Men suffering from an enlarged prostate can receive long-term relief from a minimally invasive procedure that partially blocks blood flow to the gland, new research reports.
The procedure, called prostate artery embolization (PAE), dramatically improved urinary symptoms in patients without having any effect on erectile function, said senior researcher Dr. Shivank Bhatia, chair of interventional radiology at the University of Miami Miller School of Medicine.
PAE also improved the overall health of the prostate, Bhatia added.
“Medical imaging before and after the procedure showed a 32% reduction in size of the prostate gland at 12 months following the procedure,” Bhatia said.
“Additionally, the PSA [prostate-specific antigen] lab values showed a decrease of 42% at 12 months post-PAE,” he added. PSA levels are used to detect prostate cancer and signs of poor prostate health.
Results from 1,000 men who underwent embolization show that their relief was both significant and sustained, lasting through up to six years of follow-up, Bhatia said.
Bhatia will present these results Monday at a meeting of the Society of Interventional Radiology, in Phoenix. Findings presented at medical meetings are considered preliminary until published in a peer-reviewed journal.
As many as 18 million U.S. men suffer from enlarged prostates, including more than 50% of men older than 60, researchers said in background notes.
The prostate gland naturally enlarges with age, putting pressure on a man's urethra, the tube that carries urine from the bladder. Symptoms of enlarged prostate can include urinary urgency, increased frequency, inconsistent flow, straining to urinate, and an inability to completely empty the bladder.
Drugs and surgeries are available to treat enlarged prostate, but these can come with side effects like erectile dysfunction or leaking, Bhatia said. As a result, many men with an enlarged prostate avoid treatment and simply grit out their discomfort.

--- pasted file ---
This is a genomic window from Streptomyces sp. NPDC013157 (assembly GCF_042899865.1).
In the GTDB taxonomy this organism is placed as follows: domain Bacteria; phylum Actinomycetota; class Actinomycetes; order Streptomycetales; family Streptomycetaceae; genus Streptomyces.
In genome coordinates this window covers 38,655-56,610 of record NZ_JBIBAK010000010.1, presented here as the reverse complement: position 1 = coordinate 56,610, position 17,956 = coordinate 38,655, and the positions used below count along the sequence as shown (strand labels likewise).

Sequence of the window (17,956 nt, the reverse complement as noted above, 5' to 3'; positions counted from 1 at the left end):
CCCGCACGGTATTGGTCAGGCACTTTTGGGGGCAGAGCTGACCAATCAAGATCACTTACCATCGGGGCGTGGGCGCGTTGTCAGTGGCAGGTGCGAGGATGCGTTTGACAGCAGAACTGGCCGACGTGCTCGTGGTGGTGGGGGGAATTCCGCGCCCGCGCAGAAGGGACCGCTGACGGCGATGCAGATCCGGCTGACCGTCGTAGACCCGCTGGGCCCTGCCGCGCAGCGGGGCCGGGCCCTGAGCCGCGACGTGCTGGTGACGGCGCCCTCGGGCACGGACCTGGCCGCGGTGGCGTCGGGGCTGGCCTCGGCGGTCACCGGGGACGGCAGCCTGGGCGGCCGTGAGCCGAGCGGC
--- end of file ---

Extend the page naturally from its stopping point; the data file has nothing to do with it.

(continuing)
In the PAE procedure, doctors inject tiny microparticles into the arteries that feed the prostate. This reduces blood supply to the gland, causing it to shrink. Doctors use X-rays and other imaging techniques to map the blood vessels of the prostate and guide the procedure, as they inject the microparticles into the prostate artery through the catheter.
The particles are made of acrylic polymer, Bhatia said, and are about the size of a grain of sand. They carry a charge that sticks them into the blood vessel where they are placed.
“Once you put them in, they don't move, they don't come off and let go into your brain or in your heart or anywhere else,” Bhatia said.
The participants were all quizzed on their prostate symptoms. Before the procedure, they reported an average symptom score of 23, which is in the “severe” range of the 35-point symptom scale used by the researchers.
But within three months, the patients achieved a “mild” score of 6, which persisted throughout the six-year study, results show. This response is similar to that achieved with invasive prostate surgery, but without affecting sexual function or causing leakage.
During six years of follow-up, between 5% and 15% of the men needed another treatment to maintain the benefits of PAE, Bhatia said.
“These are safe, effective, durable treatments, minimally invasive, and provide new options for patients that can be repeated if and when needed,” said Dr. Parag Patel, president of the Society of Interventional Radiology. “Quite frankly, the data today suggests that these are quite durable and beneficial for our patients.”
Johns Hopkins Medicine has more about prostate artery embolization.
SOURCES: Shivank Bhatia, MD, chair, interventional radiology, University of Miami Miller School of Medicine; Parag Patel, MD, president, Society of Interventional Radiology; Society of Interventional Radiology, news release, March 1, 2023